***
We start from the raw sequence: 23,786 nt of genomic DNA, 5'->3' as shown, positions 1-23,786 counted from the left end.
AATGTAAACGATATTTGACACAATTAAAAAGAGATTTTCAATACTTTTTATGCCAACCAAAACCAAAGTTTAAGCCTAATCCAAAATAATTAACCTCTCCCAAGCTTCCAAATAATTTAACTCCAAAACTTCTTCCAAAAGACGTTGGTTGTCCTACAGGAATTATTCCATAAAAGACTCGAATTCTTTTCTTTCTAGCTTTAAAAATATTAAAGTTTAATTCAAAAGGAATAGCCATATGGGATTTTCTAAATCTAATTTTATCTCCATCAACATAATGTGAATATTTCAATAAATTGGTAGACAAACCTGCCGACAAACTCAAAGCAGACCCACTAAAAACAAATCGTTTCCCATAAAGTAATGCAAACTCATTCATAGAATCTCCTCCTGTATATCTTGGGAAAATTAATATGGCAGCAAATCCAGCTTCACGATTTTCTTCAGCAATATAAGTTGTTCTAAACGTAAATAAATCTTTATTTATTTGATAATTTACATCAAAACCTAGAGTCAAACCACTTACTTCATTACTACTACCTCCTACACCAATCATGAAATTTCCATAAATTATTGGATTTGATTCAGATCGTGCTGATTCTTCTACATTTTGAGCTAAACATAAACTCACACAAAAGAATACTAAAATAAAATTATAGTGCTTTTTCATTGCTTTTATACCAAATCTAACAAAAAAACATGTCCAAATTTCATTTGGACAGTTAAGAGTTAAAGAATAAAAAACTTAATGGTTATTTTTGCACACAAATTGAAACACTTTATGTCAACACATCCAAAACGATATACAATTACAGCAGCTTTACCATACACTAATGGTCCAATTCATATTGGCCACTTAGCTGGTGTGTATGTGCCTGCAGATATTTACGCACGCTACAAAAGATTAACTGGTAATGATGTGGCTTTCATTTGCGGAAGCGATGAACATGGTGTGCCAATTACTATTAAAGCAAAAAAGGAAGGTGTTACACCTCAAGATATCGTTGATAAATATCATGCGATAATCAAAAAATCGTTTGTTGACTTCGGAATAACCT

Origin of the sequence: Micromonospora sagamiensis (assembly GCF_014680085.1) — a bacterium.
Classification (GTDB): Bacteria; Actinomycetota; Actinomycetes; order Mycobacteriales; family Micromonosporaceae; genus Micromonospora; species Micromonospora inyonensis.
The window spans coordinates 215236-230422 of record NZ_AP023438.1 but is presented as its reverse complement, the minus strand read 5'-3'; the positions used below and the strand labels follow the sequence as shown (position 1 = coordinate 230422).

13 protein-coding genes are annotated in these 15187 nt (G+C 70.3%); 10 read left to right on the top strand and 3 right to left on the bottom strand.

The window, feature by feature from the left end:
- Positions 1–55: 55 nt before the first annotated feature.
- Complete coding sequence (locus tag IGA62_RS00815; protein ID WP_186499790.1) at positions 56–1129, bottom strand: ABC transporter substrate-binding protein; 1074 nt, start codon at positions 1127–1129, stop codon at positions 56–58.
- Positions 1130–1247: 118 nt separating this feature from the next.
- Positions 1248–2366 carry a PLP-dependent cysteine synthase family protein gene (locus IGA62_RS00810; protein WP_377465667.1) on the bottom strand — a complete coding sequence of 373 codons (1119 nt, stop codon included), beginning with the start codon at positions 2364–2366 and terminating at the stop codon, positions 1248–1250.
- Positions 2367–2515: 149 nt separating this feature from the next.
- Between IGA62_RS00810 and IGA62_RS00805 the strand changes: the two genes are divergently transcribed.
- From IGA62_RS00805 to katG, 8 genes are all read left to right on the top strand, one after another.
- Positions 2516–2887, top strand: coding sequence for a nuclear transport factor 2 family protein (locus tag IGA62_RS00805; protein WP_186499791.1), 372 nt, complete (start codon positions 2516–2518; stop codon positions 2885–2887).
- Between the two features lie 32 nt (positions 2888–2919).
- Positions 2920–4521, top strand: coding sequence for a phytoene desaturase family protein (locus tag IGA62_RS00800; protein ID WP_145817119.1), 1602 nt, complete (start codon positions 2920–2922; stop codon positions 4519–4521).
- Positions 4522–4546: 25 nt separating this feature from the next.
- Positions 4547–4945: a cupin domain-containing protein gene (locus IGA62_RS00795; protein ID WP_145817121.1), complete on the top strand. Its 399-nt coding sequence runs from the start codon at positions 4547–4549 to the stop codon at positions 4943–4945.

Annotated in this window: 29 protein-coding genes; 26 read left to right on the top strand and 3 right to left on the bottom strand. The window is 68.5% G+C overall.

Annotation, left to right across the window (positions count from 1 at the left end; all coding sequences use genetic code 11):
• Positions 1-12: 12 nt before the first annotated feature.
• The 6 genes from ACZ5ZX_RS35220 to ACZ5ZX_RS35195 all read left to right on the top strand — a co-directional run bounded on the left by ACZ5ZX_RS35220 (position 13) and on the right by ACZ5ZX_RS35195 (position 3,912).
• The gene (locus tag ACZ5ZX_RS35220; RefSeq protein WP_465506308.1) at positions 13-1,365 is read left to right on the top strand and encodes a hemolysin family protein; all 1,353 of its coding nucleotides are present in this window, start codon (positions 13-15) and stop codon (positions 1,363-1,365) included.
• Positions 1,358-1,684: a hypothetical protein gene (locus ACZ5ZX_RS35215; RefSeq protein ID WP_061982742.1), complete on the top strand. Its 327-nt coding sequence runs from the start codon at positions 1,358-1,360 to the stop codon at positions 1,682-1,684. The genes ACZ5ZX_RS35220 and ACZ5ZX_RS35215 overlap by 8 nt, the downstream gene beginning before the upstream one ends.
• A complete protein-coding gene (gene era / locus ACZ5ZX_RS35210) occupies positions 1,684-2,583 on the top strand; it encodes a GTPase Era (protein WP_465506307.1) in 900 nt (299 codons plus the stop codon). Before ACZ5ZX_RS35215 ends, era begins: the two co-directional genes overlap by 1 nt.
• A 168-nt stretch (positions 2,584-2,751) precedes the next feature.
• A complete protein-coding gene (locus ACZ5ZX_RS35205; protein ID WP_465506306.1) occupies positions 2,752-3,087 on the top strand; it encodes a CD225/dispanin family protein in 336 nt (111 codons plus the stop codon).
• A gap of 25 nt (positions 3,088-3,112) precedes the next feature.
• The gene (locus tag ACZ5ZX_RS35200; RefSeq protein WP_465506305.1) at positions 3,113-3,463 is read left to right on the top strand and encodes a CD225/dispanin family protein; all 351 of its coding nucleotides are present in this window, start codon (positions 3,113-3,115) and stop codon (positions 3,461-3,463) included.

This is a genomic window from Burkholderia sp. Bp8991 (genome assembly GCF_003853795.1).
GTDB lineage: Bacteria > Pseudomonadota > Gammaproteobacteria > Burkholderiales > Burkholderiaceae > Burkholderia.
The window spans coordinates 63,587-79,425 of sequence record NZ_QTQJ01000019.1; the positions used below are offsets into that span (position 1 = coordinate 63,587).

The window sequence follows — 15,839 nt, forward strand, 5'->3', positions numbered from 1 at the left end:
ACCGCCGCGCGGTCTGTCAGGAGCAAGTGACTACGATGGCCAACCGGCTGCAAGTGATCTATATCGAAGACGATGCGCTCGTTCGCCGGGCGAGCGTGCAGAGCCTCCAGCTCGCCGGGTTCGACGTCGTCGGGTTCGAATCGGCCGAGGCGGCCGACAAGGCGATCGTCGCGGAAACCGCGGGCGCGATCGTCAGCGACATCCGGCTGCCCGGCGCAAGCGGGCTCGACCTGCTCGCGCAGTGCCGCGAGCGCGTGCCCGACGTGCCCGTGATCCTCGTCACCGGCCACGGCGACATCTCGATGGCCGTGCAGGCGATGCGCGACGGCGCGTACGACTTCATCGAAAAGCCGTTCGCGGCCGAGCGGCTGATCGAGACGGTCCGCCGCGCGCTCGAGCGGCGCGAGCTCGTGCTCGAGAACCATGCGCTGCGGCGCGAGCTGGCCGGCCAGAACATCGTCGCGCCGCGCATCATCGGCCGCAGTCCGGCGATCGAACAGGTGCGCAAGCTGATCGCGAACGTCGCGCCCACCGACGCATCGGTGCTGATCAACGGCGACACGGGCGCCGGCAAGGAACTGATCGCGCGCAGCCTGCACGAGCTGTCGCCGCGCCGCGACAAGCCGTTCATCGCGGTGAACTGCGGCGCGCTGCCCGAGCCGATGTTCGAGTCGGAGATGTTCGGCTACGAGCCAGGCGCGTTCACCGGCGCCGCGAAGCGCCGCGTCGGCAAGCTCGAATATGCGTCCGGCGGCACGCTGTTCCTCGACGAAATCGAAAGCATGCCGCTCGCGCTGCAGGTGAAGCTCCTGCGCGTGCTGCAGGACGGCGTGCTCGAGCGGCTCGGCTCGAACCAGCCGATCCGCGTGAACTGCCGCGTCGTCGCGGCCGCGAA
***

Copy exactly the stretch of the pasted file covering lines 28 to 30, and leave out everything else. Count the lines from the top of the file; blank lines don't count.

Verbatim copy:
• A complete protein-coding gene (locus ACZ5ZX_RS35205; protein ID WP_465506306.1) occupies positions 2,752-3,087 on the top strand; it encodes a CD225/dispanin family protein in 336 nt (111 codons plus the stop codon).
• A gap of 25 nt (positions 3,088-3,112) precedes the next feature.
• The gene (locus tag ACZ5ZX_RS35200; RefSeq protein WP_465506305.1) at positions 3,113-3,463 is read left to right on the top strand and encodes a CD225/dispanin family protein; all 351 of its coding nucleotides are present in this window, start codon (positions 3,113-3,115) and stop codon (positions 3,461-3,463) included.